Understated Fetzer Played Outsized Role in Baseball and Broadcasting

However you look at it, John Fetzer had a tremendous impact on the Detroit Tigers and Major League Baseball. What you might not know was that Fetzer first came up with the idea for televised Monday night baseball (and was ignored), made the owners a ton of money through television contracts, kept Charlie Finley in baseball, and was seen as the de facto president of the American League.

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"The American National Game of Baseball, Grand Match at Elysian Fields," by Currier and Ives, 1866. From the Library of Congress.

For One Week in 1867, Detroit Was the Center of the Baseball World

Long before it was known as the Paris of the Midwest, and more than a decade before it claimed its first major league team, Detroit set its sights on becoming the center of baseball—at least for a week. Just two years after the end of the Civil War, the city made its mark on the new sport by hosting the “World Base Ball Tournament.”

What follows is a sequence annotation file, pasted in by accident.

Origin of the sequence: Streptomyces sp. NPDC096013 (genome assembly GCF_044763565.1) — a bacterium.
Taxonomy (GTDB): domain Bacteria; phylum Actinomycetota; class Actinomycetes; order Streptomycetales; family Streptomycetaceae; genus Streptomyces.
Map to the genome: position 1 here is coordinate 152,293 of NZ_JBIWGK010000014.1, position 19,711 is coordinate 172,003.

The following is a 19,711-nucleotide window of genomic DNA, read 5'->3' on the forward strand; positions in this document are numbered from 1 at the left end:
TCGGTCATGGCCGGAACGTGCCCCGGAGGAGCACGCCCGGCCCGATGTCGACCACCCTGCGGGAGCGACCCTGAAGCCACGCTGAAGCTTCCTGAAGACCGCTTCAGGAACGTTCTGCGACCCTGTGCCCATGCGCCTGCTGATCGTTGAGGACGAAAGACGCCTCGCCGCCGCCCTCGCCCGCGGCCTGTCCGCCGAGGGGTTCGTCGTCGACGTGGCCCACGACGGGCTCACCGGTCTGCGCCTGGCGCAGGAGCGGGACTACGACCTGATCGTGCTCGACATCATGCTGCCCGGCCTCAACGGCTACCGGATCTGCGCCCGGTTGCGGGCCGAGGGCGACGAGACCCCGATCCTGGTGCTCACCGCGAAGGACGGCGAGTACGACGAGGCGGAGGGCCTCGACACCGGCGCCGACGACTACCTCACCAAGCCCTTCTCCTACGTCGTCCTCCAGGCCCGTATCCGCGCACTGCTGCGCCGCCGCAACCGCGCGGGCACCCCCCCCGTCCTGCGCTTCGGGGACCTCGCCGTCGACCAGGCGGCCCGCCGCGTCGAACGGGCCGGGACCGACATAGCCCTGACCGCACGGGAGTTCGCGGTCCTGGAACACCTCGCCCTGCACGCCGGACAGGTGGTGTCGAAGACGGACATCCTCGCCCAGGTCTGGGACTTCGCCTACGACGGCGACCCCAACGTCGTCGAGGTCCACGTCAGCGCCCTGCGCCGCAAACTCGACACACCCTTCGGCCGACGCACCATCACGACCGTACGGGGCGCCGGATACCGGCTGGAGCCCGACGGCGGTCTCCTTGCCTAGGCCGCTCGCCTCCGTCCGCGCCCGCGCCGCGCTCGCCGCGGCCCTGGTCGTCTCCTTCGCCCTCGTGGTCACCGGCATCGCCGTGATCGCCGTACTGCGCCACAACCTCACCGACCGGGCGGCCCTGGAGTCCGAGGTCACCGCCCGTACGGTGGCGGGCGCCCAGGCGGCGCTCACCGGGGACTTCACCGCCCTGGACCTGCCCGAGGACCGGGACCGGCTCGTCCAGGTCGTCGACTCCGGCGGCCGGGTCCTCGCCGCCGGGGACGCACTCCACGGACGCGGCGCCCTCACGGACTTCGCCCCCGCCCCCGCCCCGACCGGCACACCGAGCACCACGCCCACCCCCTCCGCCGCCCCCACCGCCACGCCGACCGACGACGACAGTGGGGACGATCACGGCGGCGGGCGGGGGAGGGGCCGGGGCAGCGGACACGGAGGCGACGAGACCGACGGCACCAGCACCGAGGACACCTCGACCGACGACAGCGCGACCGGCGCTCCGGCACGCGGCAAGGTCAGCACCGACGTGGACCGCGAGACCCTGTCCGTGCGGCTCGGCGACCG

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Were the Page Fence Giants Major League Caliber?

While in 2006 the National Baseball Hall of Fame inducted nearly two dozen long ignored and deserving black players into the shrine, others today remain on the outside looking in. Members of the 1896 black world champions Page Fence Giants club are stuck in the era where very few game statistics exist, and black players were relegated to a few teams. However, a look at anecdotal evidence indicates that major league caliber ball players existed on this long ignored black club. 

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